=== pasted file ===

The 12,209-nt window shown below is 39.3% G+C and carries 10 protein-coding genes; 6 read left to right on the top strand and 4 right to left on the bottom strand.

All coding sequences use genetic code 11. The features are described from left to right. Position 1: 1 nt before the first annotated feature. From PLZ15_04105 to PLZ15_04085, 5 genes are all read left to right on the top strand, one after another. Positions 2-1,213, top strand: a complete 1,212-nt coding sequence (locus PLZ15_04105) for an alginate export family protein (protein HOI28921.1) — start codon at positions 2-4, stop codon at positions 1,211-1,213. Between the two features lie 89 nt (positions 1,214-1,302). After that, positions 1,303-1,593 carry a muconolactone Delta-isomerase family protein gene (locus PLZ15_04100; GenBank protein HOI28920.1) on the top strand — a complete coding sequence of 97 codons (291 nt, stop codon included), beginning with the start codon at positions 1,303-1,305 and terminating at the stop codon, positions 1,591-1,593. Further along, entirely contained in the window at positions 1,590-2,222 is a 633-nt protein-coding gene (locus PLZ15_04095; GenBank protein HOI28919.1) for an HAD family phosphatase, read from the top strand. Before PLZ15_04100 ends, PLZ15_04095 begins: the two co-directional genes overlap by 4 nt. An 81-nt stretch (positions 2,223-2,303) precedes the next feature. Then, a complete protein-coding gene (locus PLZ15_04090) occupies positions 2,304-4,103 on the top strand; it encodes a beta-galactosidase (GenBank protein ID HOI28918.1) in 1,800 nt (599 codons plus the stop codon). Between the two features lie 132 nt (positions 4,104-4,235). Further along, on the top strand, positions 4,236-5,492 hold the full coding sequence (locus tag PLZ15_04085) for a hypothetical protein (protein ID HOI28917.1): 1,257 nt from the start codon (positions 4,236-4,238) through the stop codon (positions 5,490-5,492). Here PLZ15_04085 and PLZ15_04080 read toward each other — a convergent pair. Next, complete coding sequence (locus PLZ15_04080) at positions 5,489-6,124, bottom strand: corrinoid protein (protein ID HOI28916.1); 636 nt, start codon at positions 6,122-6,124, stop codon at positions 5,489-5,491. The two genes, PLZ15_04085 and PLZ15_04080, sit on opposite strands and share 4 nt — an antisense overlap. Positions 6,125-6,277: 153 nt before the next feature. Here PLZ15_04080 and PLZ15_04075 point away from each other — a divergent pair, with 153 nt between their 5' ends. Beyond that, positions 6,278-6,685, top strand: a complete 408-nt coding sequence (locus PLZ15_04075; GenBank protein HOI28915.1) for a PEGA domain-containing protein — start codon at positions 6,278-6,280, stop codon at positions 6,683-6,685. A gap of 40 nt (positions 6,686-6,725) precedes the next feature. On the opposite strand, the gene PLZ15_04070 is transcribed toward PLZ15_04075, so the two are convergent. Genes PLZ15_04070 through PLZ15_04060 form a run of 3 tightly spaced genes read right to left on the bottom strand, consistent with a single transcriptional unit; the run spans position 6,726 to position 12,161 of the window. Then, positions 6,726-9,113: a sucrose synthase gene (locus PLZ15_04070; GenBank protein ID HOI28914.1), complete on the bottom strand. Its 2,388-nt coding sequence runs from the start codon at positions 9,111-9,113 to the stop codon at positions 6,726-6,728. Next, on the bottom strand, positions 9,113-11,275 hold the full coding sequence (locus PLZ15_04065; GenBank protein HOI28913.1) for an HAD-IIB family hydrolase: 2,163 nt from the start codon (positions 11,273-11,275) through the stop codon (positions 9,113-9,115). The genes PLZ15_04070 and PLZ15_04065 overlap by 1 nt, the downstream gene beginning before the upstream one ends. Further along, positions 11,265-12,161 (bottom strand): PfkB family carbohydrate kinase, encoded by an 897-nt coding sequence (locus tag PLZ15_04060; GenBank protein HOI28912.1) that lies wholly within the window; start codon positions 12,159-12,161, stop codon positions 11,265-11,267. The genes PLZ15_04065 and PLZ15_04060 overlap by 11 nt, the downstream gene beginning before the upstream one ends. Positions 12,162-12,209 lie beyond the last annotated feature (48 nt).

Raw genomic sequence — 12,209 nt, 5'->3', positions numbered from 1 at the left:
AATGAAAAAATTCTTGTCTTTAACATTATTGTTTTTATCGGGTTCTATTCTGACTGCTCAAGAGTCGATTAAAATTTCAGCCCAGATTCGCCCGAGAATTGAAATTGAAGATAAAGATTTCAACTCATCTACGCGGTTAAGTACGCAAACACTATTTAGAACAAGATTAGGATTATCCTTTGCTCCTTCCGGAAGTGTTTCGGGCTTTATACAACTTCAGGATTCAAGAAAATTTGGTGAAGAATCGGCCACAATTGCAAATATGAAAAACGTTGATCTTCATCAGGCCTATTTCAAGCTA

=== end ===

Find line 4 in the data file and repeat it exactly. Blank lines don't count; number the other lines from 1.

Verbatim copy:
AATGAAAAAATTCTTGTCTTTAACATTATTGTTTTTATCGGGTTCTATTCTGACTGCTCAAGAGTCGATTAAAATTTCAGCCCAGATTCGCCCGAGAATTGAAATTGAAGATAAAGATTTCAACTCATCTACGCGGTTAAGTACGCAAACACTATTTAGAACAAGATTAGGATTATCCTTTGCTCCTTCCGGAAGTGTTTCGGGCTTTATACAACTTCAGGATTCAAGAAAATTTGGTGAAGAATCGGCCACAATTGCAAATATGAAAAACGTTGATCTTCATCAGGCCTATTTCAAGCTA